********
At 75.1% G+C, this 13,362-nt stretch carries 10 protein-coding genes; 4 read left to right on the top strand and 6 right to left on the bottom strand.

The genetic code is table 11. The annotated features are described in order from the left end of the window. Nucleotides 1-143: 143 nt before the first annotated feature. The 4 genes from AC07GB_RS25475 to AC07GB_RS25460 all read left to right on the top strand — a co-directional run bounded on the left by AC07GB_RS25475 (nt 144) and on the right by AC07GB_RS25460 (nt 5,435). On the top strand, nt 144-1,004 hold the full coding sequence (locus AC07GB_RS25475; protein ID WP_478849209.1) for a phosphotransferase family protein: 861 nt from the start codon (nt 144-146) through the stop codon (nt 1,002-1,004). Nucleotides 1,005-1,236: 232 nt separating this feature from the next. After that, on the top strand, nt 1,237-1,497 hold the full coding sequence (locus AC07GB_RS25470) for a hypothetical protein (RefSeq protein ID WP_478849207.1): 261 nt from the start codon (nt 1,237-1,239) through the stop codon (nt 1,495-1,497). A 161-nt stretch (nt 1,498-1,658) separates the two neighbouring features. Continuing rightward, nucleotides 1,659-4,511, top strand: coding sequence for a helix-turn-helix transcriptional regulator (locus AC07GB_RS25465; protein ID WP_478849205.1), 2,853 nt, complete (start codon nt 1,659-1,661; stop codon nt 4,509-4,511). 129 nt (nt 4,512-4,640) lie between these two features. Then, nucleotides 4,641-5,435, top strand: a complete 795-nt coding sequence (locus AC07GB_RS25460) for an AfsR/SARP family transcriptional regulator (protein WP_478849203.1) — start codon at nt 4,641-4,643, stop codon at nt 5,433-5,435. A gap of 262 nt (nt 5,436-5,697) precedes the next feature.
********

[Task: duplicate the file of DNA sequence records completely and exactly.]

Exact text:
At 75.1% G+C, this 13,362-nt stretch carries 10 protein-coding genes; 4 read left to right on the top strand and 6 right to left on the bottom strand.

The genetic code is table 11. The annotated features are described in order from the left end of the window. Nucleotides 1-143: 143 nt before the first annotated feature. The 4 genes from AC07GB_RS25475 to AC07GB_RS25460 all read left to right on the top strand — a co-directional run bounded on the left by AC07GB_RS25475 (nt 144) and on the right by AC07GB_RS25460 (nt 5,435). On the top strand, nt 144-1,004 hold the full coding sequence (locus AC07GB_RS25475; protein ID WP_478849209.1) for a phosphotransferase family protein: 861 nt from the start codon (nt 144-146) through the stop codon (nt 1,002-1,004). Nucleotides 1,005-1,236: 232 nt separating this feature from the next. After that, on the top strand, nt 1,237-1,497 hold the full coding sequence (locus AC07GB_RS25470) for a hypothetical protein (RefSeq protein ID WP_478849207.1): 261 nt from the start codon (nt 1,237-1,239) through the stop codon (nt 1,495-1,497). A 161-nt stretch (nt 1,498-1,658) separates the two neighbouring features. Continuing rightward, nucleotides 1,659-4,511, top strand: coding sequence for a helix-turn-helix transcriptional regulator (locus AC07GB_RS25465; protein ID WP_478849205.1), 2,853 nt, complete (start codon nt 1,659-1,661; stop codon nt 4,509-4,511). 129 nt (nt 4,512-4,640) lie between these two features. Then, nucleotides 4,641-5,435, top strand: a complete 795-nt coding sequence (locus AC07GB_RS25460) for an AfsR/SARP family transcriptional regulator (protein WP_478849203.1) — start codon at nt 4,641-4,643, stop codon at nt 5,433-5,435. A gap of 262 nt (nt 5,436-5,697) precedes the next feature.